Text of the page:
CLEVELAND GUITAR LEGEND DOYLE DYKES AT RIVERBEND FRIDAY NIGHT
Cleveland Guitar Legend Doyle Dykes Brings Epic Six-String
By Casey Phillips – 6-17-16
Musical legend has it that Robert Johnson came into the full flower as a blues guitarist after trading his soul to the devil at a Mississippi crossroads.
Finger-picking guitar master Doyle Dykes credits his own musical blossoming to a similar exchange with a higher power when he was 11 years old but, in his case, it was with someone a little more trustworthy.
“I said, ‘God, give me a job to do, and I’ll always tell people about you,’” says Dykes, who was raised in Jacksonville, Fla., but has lived in Cleveland, Tenn., for more than 20 years.
“It was a touchstone in my life that I’ve never gotten away from — haven’t ever been able to, haven’t ever wanted to,” he continues. “I’ve never been able to separate my spiritual life and my music because that’s when I really took an interest in playing the guitar.”
Whether he’s performing blazingly fast originals, secular medleys or intricate arrangements of religious hymns, Dykes’ playing makes it easy to accept divine intervention as a suitable explanation for his dexterous navigation of the fretboard.
Dykes eschews holding a pick in his right hand, preferring instead to use his fingers to pick out intricate melody, rhythm and bass lines simultaneously. It’s an approach for which he has become world-renowned, and some critics place him on equal footing with finger-picking legends such as Merle Travis, Jerry Reed and Chet “Mr. Guitar” Atkins, who once called him “one of the finest finger-picking guitarists around.”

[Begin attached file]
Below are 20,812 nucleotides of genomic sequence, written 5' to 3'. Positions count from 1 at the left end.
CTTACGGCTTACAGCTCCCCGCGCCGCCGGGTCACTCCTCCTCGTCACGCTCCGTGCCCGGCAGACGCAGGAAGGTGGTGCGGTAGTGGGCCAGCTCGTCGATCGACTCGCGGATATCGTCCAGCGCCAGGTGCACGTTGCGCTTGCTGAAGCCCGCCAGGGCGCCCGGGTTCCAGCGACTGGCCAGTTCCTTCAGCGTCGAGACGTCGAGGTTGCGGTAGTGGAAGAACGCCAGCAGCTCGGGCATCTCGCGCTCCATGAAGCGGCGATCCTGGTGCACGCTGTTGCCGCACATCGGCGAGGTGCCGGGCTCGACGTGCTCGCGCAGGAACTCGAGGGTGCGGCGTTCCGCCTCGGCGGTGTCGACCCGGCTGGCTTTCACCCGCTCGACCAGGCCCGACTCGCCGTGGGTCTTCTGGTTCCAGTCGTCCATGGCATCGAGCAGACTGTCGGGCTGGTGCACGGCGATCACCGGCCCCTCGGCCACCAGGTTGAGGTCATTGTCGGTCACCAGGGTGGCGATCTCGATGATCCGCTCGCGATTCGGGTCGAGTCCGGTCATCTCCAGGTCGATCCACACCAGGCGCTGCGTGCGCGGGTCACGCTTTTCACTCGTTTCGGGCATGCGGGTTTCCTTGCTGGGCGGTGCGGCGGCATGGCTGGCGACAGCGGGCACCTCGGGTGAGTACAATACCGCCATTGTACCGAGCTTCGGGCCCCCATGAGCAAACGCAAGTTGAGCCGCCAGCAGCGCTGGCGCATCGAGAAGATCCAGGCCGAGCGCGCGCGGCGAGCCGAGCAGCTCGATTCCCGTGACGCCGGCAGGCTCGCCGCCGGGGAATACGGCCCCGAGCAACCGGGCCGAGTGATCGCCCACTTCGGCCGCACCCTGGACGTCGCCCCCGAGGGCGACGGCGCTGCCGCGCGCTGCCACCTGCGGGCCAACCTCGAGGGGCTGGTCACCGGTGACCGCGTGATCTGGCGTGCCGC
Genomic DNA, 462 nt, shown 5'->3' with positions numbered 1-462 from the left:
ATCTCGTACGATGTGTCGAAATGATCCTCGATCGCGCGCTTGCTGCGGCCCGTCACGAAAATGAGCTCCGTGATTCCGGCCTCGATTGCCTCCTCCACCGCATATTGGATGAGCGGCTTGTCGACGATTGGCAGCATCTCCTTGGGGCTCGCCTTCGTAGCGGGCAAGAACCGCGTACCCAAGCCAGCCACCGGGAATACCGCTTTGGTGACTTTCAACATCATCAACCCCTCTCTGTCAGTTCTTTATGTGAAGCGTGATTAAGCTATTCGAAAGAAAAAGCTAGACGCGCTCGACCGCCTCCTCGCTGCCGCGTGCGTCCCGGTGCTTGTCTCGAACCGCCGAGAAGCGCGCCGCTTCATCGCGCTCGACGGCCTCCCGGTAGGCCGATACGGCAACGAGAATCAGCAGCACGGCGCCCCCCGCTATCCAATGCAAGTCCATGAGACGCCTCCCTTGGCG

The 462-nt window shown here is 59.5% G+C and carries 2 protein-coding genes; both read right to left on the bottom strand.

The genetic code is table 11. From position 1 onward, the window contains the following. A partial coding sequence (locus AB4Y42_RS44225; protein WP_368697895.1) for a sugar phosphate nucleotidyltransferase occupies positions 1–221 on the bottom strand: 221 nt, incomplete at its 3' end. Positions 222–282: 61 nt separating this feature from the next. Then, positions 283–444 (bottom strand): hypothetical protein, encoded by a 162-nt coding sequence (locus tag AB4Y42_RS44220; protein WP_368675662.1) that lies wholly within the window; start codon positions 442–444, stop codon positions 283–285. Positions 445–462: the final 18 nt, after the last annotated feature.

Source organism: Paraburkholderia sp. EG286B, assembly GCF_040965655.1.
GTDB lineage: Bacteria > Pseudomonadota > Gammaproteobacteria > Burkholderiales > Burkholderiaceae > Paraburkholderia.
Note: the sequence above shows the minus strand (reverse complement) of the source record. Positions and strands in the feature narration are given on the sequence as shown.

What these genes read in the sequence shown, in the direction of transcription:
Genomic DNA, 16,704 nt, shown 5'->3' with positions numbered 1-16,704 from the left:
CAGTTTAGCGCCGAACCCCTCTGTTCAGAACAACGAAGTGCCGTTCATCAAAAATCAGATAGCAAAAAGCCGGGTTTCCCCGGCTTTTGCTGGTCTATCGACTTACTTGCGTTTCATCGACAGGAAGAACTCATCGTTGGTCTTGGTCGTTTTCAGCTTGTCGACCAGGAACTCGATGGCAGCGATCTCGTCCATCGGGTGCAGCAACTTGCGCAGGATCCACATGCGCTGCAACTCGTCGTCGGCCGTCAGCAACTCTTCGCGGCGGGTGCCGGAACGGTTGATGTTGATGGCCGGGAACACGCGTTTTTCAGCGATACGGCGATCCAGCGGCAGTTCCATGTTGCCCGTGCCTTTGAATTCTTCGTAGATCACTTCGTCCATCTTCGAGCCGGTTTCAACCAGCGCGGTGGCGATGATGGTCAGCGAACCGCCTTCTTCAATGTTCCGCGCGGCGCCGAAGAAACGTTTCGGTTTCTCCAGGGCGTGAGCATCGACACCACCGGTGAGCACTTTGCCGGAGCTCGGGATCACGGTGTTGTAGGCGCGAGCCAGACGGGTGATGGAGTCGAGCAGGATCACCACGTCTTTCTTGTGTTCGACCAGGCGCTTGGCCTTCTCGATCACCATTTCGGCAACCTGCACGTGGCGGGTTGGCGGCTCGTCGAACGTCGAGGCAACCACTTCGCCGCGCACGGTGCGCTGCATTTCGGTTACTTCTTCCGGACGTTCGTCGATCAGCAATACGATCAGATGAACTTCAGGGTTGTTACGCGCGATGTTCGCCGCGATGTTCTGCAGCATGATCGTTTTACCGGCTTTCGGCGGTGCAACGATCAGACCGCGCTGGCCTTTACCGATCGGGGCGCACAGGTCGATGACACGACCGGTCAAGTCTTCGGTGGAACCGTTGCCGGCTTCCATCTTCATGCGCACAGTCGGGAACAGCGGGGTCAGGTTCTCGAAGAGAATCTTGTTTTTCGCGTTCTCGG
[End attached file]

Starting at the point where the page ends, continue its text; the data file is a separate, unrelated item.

Now 62 years old and a grandfather five times over, he has collected a hoard of career touchstones in the half century he’s spent laying finger to string. He has been a signature artist for Taylor Guitars and Guild Guitars — formerly a subsidiary of Fender — and his music has been heard everywhere from spots on National Public Radio programs to aboard the Space Shuttle Atlantis.
Dykes’ career has taken him all over the world, from Japan and Australia to major music festivals in Europe and North America. He has not, as yet, been made a member of the Grand Ole Opry, but he has graced the stage at the storied Nashville institution many times, both as a solo artist and in support of players such as Tennessee Ernie Ford and Grandpa Jones, with whom he toured for years.
In a backstage interview with Dykes after a 1995 appearance, Grand Ole Opry host Porter Wagoner introduced him as “a great one, a finger-picking dude who is dangerous on the guitar.”
“For whatever reason, I’m not a member [of the Opry], but I guess I’m the next best thing,” Dykes says. “I’ve been a regular guest for a long time, and they’ve been good to me.”
Tonight, Dykes will perform on the Unum Stage at Riverbend. Given his busy schedule, his opportunities to perform locally are typically few and far between, and he says he’s pleased to have an opportunity to take part in an event so close to home.
He says he plans to perform a set comprised predominantly of secular music and a few religious arrangements — “I don’t think I would ever do a show without doing ‘How Great Thou Art’ or something like that,” he says — and his fervent hope is to find some way to connect with the crowd and impart some fraction of the joy he has for music to them.
“I always said that if I could get out of those strings, out of that instrument, what I feel inside, if I could somehow translate that in a positive way in what I do, then I think I’ve accomplished something,” he says. “[When you play,] you’re there especially for the people sitting in the seats in front of you. It’s more about them than it is me.
“I want to be able to do something that will touch them and entertain them.”
Contact Casey Phillips at cphillips@ timesfreepress.com or 423-757-6205. Follow him on Twitter at@PhillipsCTFP.